The introduction of postal voting and other major changes and reforms were the main focus of Prime Minister Kyriakos Mitsotakis’ weekly Sunday post on Facebook, summarising the notable events and actions taken by the government in the previous week.
Mitsotakis presented postal voting as a possible answer to the problem of increasing voter abstention in the elections and an additional way to facilitate voting by Greek citizens living abroad, as well as those within the country who are in various ways prevented from casting their vote on election day.
He also referred to reforms in justice, especially that of restricting the number of times a trial may be postponed to just one, the reduction of unemployment below 10 pct, the upgrade of the Greek economy’s credit rating to investment grade by Fitch and the government’s efforts to counteract high prices and restrict unfair profiteering through market inspections and high fines for offenders, as well as efforts to improve access for people with disabilities.
Regarding the policy on the climate, as discussed at the COP28 Climate Conference in Dubai, Mitsotakis noted that Greece “participated as a global protagonist” and one of the leaders in using power from renewable energy sources. He also referred to the GR-ECO Islands initiative, in which Poros is next in line to become energy independent using RES, and Greece’s emergence as an energy hub for SE Europe.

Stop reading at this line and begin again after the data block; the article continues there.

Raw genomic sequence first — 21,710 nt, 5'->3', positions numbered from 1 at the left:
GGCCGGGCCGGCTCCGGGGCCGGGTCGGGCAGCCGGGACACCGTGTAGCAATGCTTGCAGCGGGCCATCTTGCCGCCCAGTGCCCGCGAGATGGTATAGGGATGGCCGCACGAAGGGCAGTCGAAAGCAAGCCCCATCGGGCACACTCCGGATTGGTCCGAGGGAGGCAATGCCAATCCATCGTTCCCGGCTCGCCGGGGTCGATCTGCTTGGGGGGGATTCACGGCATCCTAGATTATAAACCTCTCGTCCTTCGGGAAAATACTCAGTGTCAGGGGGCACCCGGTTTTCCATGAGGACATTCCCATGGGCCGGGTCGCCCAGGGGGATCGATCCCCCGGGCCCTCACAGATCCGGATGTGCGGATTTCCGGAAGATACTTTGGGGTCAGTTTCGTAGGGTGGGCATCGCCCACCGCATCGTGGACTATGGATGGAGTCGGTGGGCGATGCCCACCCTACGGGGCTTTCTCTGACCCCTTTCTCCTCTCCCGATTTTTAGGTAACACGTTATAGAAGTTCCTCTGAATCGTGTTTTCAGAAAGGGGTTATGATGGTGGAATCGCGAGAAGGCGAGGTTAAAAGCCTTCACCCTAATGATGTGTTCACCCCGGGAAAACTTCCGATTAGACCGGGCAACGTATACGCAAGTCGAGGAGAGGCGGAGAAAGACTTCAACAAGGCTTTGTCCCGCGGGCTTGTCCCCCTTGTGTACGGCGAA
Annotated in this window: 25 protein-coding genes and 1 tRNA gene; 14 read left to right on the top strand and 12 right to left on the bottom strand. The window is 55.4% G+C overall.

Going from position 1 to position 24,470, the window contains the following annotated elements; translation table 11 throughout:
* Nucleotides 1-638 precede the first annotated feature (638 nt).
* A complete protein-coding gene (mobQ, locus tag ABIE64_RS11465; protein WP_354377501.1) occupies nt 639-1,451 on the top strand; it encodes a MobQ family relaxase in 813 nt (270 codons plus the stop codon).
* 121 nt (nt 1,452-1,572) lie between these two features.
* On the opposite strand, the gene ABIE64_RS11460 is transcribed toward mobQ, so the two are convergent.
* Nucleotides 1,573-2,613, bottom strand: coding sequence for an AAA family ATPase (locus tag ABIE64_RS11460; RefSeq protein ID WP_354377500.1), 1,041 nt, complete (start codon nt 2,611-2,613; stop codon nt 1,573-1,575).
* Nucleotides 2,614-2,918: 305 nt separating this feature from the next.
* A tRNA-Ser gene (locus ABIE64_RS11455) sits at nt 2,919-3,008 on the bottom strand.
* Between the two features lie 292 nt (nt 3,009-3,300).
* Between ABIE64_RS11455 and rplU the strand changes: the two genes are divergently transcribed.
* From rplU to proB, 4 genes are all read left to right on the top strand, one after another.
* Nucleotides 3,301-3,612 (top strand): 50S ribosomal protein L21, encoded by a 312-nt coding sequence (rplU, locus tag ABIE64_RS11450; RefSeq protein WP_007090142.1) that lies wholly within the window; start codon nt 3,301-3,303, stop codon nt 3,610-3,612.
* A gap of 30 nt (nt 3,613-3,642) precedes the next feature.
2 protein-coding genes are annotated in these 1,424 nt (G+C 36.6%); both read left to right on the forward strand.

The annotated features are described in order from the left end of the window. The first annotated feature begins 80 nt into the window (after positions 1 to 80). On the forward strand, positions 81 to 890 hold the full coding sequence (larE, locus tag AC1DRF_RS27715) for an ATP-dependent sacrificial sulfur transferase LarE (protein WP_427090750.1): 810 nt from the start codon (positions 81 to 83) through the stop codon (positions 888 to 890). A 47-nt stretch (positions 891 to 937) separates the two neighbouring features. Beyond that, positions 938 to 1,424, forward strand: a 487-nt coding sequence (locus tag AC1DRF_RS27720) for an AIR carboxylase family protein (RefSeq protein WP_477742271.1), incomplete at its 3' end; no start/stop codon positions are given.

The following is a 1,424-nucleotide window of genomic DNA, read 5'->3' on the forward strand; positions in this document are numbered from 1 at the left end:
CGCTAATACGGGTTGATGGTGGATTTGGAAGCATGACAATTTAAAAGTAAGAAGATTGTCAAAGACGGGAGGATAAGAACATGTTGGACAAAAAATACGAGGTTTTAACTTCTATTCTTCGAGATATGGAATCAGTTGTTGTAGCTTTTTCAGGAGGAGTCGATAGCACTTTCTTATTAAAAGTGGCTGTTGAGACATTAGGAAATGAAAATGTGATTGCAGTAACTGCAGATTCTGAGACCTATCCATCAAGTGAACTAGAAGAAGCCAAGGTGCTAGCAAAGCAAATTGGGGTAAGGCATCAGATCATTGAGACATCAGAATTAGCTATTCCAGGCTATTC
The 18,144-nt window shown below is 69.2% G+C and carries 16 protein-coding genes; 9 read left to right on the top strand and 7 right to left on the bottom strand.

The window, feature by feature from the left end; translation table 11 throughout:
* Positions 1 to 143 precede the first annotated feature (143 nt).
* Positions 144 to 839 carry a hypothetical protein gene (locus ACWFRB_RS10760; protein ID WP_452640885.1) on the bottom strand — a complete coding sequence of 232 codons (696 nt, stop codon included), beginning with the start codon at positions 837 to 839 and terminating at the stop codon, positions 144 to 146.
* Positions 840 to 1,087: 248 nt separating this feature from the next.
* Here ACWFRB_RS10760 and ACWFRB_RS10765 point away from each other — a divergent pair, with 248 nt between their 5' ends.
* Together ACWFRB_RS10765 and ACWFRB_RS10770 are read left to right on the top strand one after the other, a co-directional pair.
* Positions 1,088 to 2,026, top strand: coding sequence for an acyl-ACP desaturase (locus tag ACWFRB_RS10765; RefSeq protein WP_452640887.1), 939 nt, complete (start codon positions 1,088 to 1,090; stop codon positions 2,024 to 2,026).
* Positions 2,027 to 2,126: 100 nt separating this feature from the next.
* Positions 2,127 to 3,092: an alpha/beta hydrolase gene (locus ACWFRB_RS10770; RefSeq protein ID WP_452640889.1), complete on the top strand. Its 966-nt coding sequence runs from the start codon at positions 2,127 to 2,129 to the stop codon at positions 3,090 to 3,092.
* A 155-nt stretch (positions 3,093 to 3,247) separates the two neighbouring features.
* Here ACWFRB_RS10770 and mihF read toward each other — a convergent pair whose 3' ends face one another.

The prime minister concluded his message by emphasising the necessity of state resilience as a “springboard for the future”:
“The only possible option we have today – individually and collectively – is a prompt adaptation to the new and demanding reality. Economic shocks, the pandemic, natural disasters, migration flows and geopolitical conflicts….are now the links in a chain that ominously encircles the prosperity and cohesion of societies, breeding insecurity and doubt.
At the same time, they test the state’s capacity to provide safety and security to its citizens and the potential of each place to live and grow as it had initially chosen.
For this reason, the prime minister added, “we need to seek not a return to the old normality but strive to overcome the crises by daring to make bold changes – in other words, converting the temporary difficulties into permanent opportunities. It is this 21st-century Greece that we are building day by day, opening up a front against the longstanding problems. A country that does not just follow the developments but helps to shape them. Resilience is a springboard for the future.”